er...maybe not Andre. The way uninsured motorist reads is that you're covered IF you can identify the hit and run driver. But if you can't, tough duck.

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  • andre1969andre1969 Posts: 21,849
    er...maybe not Andre. The way uninsured motorist reads is that you're covered IF you can identify the hit and run driver. But if you can't, tough duck.

    I wonder if it's changed over the years? Back in 1992, I wasn't able to identify the truck that ran me off the road, beyond it being a dark blue 1987-91 Ford F-series. I couldn't get a license number, as it all happened too quickly. The policeman wrote up the accident as hit and run, and the insurance company paid me.

    Unfortunately, I also had the state of Maryland trying to come after me for about 4 years, in an attempt to pay for that traffic light. Even though the accident wasn't my fault, was classified as hit and run, they didn't want to hear it. Eventually they dropped it though, once they finally saw the police report.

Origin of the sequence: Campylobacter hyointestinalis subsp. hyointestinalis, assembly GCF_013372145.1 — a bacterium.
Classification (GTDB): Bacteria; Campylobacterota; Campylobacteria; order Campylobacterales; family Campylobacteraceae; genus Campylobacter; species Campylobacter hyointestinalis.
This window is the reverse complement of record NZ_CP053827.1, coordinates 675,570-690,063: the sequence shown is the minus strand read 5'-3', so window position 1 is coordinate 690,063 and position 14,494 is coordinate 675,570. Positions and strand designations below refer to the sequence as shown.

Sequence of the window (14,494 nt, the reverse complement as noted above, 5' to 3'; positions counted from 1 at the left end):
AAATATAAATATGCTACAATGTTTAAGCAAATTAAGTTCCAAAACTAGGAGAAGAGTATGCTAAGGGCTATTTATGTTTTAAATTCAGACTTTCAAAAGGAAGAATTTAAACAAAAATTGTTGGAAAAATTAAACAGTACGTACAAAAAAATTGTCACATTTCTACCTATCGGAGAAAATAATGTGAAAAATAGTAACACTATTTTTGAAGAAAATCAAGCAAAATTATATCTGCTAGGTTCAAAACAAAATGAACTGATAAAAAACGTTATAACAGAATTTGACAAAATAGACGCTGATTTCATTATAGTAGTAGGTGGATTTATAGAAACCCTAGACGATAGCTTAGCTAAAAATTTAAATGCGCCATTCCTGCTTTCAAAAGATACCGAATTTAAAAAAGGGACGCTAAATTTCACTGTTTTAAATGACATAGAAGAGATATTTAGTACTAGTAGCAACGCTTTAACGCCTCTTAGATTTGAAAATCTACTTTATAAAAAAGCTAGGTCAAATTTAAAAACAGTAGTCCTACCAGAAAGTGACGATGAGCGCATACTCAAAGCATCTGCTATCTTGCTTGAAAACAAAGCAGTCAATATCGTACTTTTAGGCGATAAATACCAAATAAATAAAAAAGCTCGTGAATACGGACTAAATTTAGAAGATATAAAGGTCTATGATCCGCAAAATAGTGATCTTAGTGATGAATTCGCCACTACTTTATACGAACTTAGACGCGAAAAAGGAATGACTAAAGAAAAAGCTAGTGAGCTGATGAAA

I guess it's possible that I just lucked out in that case, though?

    I think the full coverage portion of my insurance is actually a little cheaper on my Park Ave, so I'm probably going to keep it, for the forseeable future, at least.
  • qbrozenqbrozen Posts: 17,150
    only totalled my first vehicle, and we didn't report it to the insurance company.

    '13 Stang GT; '86 Benz 300E; '98 Volvo S70; '12 Leaf; '14 Town&Country

  • xwesxxwesx Fairbanks, AlaskaPosts: 8,391
    My '69 Dart, which just had liability, was covered by that when I got run off the road and ended up playing pole-vault with a traffic light post.

    I wasn't so lucky with my '96 Outback. Even though I was run off the road as well and ended up with a totaled vehicle, I got nothing for it. The insurance companies wouldn't touch it through, essentially, plausible deniability. I managed to avoid contacting the other vehicle, but not keeping it on the road, so even though I tracked the other driver down and he admitted to involvement, there was no physical proof that the vehicle was involved.

    I learned my lesson on that one. If ever a situation arises again where a crash is likely inevitable, I'll take the contact first, then crash. I won't let another one go down without a fight.